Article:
We compared selected clinical features for cases diagnosed as IPD or another parkinsonian syndrome using the t‐test and χ2 test for continuous and categorical variables. By cross‐tabulating the clinical and neuropathological diagnoses, the four standard diagnostic parameters were calculated: (i) sensitivity: the percentage of cases with a particular pathological diagnosis that had been clinically diagnosed correctly as having that diagnosis prior to death; (ii) specificity: the percentage of cases without a particular pathological diagnosis that had been clinically diagnosed correctly as not having that diagnosis prior to death; (iii) positive predictive value: the percentage of cases which the clinicians had diagnosed correctly with a particular diagnosis which was confirmed at post‐mortem; and (iv) negative predictive value: the percentage of cases which the clinicians correctly thought did not have a particular diagnosis, that was confirmed to be correct at post‐mortem. As positive and negative predictive values are a function of the prevalence of disease in the population, they will vary for different populations even when sensitivity and specificity remain constant, the latter two being a function of the diagnostic test or, in this case, the clinicians’ diagnostic acumen. We therefore calculated the positive and negative predictive values for IPD, MSA and PSP under three scenarios. First, what was observed from the UKPDSBRC sample under study. Secondly, given the unusual nature of this sample and the over‐representation of other parkinsonian disorders, we applied prevalence data from a recent population‐based prevalence study of parkinsonism (Schrag et al., 1999) to a hypothetical sample of 1000 cases. This scenario examines predictive performance in an ideal world where specialists diagnose all parkinsonian cases in the community. Thirdly, using the same population‐based prevalence data, we contrived a more realistic scenario where we assumed that all new non‐IPD cases, being atypical and diagnostically more complex, would be referred to an expert in movement disorders as well as a minority (20%) of new IPD for diagnostic confirmation. This latter figure is hypothetical, based partially on the experience of NHNN, but is used mainly for illustrative purposes enabling a sensitivity analysis.

Results

Clinical diagnoses

A total of 143 cases (89 male, 54 female) were identified. The clinical diagnoses were made by 11 neurologists, with five dedicated movement disorder specialists seeing 92% (132). The mean age of disease onset was 55.5 (range 5–80) years and the mean disease duration was 13 (range 2–71) years (see Table 1). The mean time from symptom onset to initial clinical diagnosis was 1.6 (range 0–7) years. The clinical diagnosis was later revised in 44 of the 122 cases where full follow‐up information was available, after a mean of 3.4 (range 0.5–12) years. The mean duration of disease to final clinical diagnosis in these 44 cases was 5.3 (range 1.5–19) years. The mean time of the last clinical assessment by the treating neurologist prior to death was 2.4 years, with 54% of patients being seen within the last year of life.

View this table:
Table 1

Simple clinical parameters of 143 cases of parkinsonism divided according to clinical diagnostic groupings

All cases (n = 143)Final clinical diagnosis IPD (n = 73)Final clinical diagnosis another parkinsonian syndrome (n = 70)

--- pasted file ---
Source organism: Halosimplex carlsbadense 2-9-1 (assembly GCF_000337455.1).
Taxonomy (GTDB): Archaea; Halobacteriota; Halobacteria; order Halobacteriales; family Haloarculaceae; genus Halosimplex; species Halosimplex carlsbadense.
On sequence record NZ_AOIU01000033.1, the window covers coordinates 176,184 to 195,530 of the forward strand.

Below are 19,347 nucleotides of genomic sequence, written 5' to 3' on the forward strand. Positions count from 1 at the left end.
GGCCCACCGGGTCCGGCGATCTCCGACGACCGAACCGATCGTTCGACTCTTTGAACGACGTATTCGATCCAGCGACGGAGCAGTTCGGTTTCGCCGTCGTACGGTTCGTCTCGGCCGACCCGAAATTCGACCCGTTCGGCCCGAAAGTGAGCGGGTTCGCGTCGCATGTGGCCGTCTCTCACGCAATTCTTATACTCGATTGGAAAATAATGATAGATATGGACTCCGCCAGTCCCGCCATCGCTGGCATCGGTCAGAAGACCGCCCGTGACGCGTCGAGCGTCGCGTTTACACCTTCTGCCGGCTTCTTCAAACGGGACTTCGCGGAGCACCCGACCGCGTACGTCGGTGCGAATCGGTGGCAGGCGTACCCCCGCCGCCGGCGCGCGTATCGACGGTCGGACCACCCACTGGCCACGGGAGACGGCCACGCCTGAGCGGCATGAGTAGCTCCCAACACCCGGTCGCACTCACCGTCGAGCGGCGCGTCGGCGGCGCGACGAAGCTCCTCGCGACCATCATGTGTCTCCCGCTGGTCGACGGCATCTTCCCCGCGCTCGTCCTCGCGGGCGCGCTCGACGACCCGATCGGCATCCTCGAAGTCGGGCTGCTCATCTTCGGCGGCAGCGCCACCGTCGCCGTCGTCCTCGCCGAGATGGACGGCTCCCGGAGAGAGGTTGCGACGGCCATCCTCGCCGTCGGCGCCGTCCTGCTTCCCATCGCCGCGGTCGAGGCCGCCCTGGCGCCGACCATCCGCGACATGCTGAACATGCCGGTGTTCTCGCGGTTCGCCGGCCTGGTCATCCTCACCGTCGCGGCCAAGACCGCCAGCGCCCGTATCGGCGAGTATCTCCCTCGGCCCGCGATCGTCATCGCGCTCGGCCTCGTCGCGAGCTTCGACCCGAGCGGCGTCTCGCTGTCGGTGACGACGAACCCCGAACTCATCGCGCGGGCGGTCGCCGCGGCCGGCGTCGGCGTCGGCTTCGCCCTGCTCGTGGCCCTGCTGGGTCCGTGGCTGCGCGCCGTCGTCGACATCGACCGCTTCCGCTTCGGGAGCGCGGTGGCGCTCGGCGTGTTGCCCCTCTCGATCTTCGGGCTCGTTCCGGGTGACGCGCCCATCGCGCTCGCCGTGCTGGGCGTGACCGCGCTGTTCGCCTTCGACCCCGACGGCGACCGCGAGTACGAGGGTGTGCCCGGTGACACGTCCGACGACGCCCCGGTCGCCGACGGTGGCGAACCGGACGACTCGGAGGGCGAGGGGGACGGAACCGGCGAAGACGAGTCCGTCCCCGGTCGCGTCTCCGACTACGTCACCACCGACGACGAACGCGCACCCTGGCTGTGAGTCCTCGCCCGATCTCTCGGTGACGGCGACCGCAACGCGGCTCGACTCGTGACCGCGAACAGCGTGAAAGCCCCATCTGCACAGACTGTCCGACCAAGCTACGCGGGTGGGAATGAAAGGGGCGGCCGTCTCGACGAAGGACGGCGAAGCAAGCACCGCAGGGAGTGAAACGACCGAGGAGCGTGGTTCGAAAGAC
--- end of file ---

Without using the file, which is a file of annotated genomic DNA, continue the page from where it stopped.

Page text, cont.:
Age at disease onset55.5 (5–80)57.1 (29–80)*53.6 (5–79)
Disease duration (years)13 (2–71)16.2 (4–35)*9.4 (2–71)
Hoehn and Yahr stage at initial diagnosis1.8 (1–3)1.5 (1–3)2.2 (1–3)
Hoehn and Yahr stage at death4.7 (2–5)4.5 (2–5)4.8 (3–5)
Time from initial onset of symptoms to initial clinical diagnosis (years)1.6 (0–7)1.3 (0–4)1.8 (0.5–7)
Disease duration at time of final clinical diagnosis (years)2.9 (0–19)1.4 (0–4)*4.1 (0.5–19)
Cases where clinical diagnosis was revised44242
Disease duration at time of final clinical diagnosis in those where the diagnosis was revised (years)5.3 (1.5–19)4.35.4 (1.5–19)

Information available on 122 cases regarding the timing of both initial and final clinical diagnoses; *P < 0.05, for comparison of cases with a final clinical diagnosis of IPD and another parkinsonian syndrome.

Seventy‐three (47 male, 26 female) patients had a final clinical diagnosis of IPD and 70 (42 male, 28 female) patients were diagnosed as having another parkinsonian syndrome (see Table 1). IPD cases were more likely to be older at diagnosis, and had a longer disease duration. There was no difference between time from onset of symptoms to initial clinical diagnosis, but as almost two‐thirds of those with a final clinical diagnosis of another parkinsonian syndrome had their diagnosis changed, they had longer disease duration at the time of their final clinical diagnosis. The clinical diagnosis had been revised to IPD in only two cases after 3 and 4 years of disease.

The clinical diagnoses in the 70 cases thought to have a parkinsonian syndrome other than IPD (see Table 2) were: MSA (35), PSP (20), CBD (three), vascular parkinsonism (three), parkinsonism undetermined (four), PEP (two) and one case each of pallidopyramidal degeneration (not further classified), dopa‐responsive juvenile parkinsonism and focal cerebral atrophy with myoclonus (not further classified).

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Table 2

Pathological diagnoses in 143 cases of parkinsonism divided according to the clinical diagnosis

Clinical diagnosisPathological diagnoses
Idiopathic Parkinson’s disease (73)Idiopathic Parkinson’s disease (72)
Progressive supranuclear palsy (1)
Multiple system atrophy (35)Multiple system atrophy (30)
Idiopathic Parkinson’s disease (4)
Progressive supranuclear palsy (1)
Progressive supranuclear palsy (20)Progressive supranuclear palsy (16)
Multiple system atrophy (2)
Corticobasal degeneration (1)
Tauopathy—not otherwise specified (1)